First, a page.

Friday, February 24, 2012


Why are chicken wings so popular?  Do you ever think about crazy things like that?  And what are the parts of a chicken wing called?  Yes, it's crazy I know,  but I like knowing facts - crazy bits of trivial information.  I knew the main part was called the drumette and the end piece was called the wing tip.  What about that funny piece in between that is actually very tasty but restaurants never use?  I found out from the web that is it called the "wingette."  Who knew?  Now I'm happy.  Drumette, wingette, wing tip.  There you go, your trivia for the day.  Maybe it will win you a contest sometime.

Are you having an Oscar party this weekend or attending one where you are supposed to contribute to the food cache?  How about some "wangs" as they call them in the mid-west?  They are easy, delicious and everyone loves them.  That returns me to my original question.  Why are chicken wings so popular?

Perhaps it because they can be fixed so many different ways and they are such a fun, delicious finger- type food.  I made this recipe on Super Bowl Sunday and our grandsons and sons in love LOVED them.  Kids must like them because they are just their size - but what about adults?   Hmmmmm.  Something to ponder.

Anyway, even if you are not having, or attending, an Oscar party this weekend, these are good anytime.  They would make a fun Sunday evening repast to enjoy while sitting in front of the television relaxing - well worth the effort.  This recipe came out of one of those paperback cookbooks they always have in the checkout lane at the grocery.  The publishing date in it is 1991, so I have been making this recipe for over 20 years.  When we were living in Southern Indiana, I used to make these for a group of friends that got together for just about any occasion because everyone loved them.  Here is what you need:

About 3 pounds of whole chicken wings (you can use frozen drumettes if you want, but I like the wingette part too and it's cheaper to buy whole wings)

3/4 cup Pace picante sauce, or whatever brand picante/salsa you like (I use hot - use whatever level of heat you like)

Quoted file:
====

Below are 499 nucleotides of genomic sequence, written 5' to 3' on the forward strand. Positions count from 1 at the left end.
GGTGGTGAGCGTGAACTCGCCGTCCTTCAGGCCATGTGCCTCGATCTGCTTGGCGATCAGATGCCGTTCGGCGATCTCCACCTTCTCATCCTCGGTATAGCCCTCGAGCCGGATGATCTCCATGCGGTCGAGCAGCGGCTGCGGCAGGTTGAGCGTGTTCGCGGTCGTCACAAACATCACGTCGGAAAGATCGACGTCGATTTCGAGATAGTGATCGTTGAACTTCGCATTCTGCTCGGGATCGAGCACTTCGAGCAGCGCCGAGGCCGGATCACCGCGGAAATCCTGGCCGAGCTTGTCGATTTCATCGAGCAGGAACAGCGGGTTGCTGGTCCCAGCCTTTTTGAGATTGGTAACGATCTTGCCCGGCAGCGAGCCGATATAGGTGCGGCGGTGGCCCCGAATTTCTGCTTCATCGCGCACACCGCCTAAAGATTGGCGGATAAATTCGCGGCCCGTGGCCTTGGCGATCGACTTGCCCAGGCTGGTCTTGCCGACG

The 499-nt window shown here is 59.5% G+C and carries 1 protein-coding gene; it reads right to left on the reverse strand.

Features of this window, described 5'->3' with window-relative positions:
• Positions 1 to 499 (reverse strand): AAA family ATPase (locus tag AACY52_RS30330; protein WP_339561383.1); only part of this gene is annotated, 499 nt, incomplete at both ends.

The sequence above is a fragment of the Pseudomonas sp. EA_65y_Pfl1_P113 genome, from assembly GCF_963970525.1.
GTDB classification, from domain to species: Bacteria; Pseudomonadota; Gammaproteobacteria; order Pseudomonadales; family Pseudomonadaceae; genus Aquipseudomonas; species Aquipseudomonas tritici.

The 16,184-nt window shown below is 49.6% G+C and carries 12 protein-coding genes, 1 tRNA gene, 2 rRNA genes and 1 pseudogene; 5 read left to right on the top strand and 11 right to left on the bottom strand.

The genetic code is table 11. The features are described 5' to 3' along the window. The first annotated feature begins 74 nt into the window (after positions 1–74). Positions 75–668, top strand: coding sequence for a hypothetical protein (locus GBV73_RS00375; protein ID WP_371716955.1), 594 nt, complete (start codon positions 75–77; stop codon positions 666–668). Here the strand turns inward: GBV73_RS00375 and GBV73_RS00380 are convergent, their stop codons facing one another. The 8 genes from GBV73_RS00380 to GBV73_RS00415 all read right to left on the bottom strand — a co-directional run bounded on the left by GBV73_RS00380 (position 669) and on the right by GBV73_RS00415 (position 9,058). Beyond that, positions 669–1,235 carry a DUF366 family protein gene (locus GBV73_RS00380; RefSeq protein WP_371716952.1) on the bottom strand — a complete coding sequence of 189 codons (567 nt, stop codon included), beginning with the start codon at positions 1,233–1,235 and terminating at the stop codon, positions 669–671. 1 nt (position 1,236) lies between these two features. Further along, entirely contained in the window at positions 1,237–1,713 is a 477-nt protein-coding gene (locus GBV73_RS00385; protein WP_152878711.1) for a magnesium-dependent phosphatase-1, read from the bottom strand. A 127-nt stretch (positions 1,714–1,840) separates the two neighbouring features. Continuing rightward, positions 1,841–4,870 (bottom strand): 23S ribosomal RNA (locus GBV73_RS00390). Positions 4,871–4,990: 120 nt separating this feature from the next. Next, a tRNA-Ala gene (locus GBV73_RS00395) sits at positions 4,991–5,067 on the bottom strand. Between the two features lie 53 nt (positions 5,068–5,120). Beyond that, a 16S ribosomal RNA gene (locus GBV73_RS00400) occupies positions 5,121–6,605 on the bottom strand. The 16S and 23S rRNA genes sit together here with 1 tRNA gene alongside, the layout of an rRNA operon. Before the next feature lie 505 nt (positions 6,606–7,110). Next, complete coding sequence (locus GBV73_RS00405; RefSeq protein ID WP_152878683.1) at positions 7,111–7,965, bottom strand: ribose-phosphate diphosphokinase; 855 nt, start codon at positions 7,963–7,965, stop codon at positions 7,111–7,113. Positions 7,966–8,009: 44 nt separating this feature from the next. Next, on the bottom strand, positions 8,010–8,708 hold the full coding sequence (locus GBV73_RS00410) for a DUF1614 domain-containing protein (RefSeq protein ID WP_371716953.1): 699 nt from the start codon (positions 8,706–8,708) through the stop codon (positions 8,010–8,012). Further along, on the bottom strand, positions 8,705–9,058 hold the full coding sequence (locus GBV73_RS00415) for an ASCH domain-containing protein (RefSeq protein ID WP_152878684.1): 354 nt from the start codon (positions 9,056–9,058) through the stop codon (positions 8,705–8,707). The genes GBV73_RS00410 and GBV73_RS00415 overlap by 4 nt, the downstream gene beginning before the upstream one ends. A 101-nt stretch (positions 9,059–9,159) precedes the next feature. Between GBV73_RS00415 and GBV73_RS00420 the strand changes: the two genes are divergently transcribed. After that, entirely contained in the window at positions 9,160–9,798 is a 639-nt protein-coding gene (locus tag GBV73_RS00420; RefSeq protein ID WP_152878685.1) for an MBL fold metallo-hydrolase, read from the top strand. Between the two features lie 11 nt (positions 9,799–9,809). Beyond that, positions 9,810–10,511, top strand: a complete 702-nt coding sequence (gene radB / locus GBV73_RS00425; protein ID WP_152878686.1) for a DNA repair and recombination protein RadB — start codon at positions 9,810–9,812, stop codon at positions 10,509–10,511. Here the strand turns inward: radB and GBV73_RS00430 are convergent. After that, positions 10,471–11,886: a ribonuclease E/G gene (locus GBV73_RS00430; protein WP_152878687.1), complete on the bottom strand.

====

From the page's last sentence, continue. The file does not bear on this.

2/3 cup honey
1/3 cup soy sauce
3 Tbsp vegetable oil
1/2 tsp grated orange peal (optional)

additional picante/salsa for dipping

Here is how to cut your wings.
Using a sharp knife (I use a steak knife), cut at the joint between the tip and the wingette and discard tip. I really like knowing what to call that mystery part.  : )
Cut at the joint between the drumette and the wingette.  There is LOTS of meat on both pieces so don't waste any of the goodness.

Now, mix all ingredients.  Place all the drumettes and wingettes in a gallon sized zip lock bag.  Pour sauce over wing pieces and knead the bag with your hands to make sure all the pieces are coated.  Place in refrigerator for 6 hours or overnight.  Be sure and set the bag in a bowl in case of a leak.  How do I know this?  Uh huh.

To cook:

Line a 15 x 10 jelly-roll pan with foil.  Preheat oven to 400 degrees F.  Place all the chicken wings and sauce in a single layer on the pan.  Bake 40 - 45 minutes or until brown.  At this point, I usually turn my broiler on for  just a few minutes to really crisp the wings up.
Remove all the pieces from the baking pan and place on serving platter.  Serve with a bowl of picante/salsa for dipping if you want.  These are SOOOOO good.  They are a little spicy, a little sweet with an undertone of that salty soy sauce - sort of like Chinese barbecue.  YUMMMMMMMO!  Make plenty because they will go super fast.

My sister called me before the Super Bowl and asked me how I made my wings.  I gave her the recipe and she called to say they were quite a hit with all her guys.  Quite a testimony coming from a bunch of picky eaters!  Sitting here looking at this picture makes me crave a plate full of these wings.  Guess that means a trip to the store.  Hoping you enjoy these as much as we do and here's hoping all your favorites win at the Oscars (go Meryl Streep)!

Everyday Donna

Things to Remember:

You can't get spoiled if you do your own ironing.   Meryl Street

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